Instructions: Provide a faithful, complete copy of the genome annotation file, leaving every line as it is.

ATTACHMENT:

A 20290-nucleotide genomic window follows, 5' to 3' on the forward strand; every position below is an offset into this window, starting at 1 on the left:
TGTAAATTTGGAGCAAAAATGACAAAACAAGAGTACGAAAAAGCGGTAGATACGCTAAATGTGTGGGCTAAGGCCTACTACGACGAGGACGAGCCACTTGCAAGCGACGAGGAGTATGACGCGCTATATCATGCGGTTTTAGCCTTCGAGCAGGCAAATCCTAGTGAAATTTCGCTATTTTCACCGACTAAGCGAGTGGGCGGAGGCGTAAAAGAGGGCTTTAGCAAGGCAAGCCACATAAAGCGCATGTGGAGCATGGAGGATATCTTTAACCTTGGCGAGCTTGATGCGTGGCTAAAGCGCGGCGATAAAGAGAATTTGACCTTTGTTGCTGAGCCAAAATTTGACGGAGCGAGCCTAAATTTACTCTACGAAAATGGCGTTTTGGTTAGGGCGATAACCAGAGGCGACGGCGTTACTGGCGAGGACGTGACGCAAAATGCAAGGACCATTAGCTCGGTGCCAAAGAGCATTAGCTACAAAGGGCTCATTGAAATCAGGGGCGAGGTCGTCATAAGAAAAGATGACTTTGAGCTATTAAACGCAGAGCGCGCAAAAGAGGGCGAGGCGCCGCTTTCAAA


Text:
A 20290-nucleotide genomic window follows, 5' to 3' on the forward strand; every position below is an offset into this window, starting at 1 on the left:
TGTAAATTTGGAGCAAAAATGACAAAACAAGAGTACGAAAAAGCGGTAGATACGCTAAATGTGTGGGCTAAGGCCTACTACGACGAGGACGAGCCACTTGCAAGCGACGAGGAGTATGACGCGCTATATCATGCGGTTTTAGCCTTCGAGCAGGCAAATCCTAGTGAAATTTCGCTATTTTCACCGACTAAGCGAGTGGGCGGAGGCGTAAAAGAGGGCTTTAGCAAGGCAAGCCACATAAAGCGCATGTGGAGCATGGAGGATATCTTTAACCTTGGCGAGCTTGATGCGTGGCTAAAGCGCGGCGATAAAGAGAATTTGACCTTTGTTGCTGAGCCAAAATTTGACGGAGCGAGCCTAAATTTACTCTACGAAAATGGCGTTTTGGTTAGGGCGATAACCAGAGGCGACGGCGTTACTGGCGAGGACGTGACGCAAAATGCAAGGACCATTAGCTCGGTGCCAAAGAGCATTAGCTACAAAGGGCTCATTGAAATCAGGGGCGAGGTCGTCATAAGAAAAGATGACTTTGAGCTATTAAACGCAGAGCGCGCAAAAGAGGGCGAGGCGCCGCTTTCAAA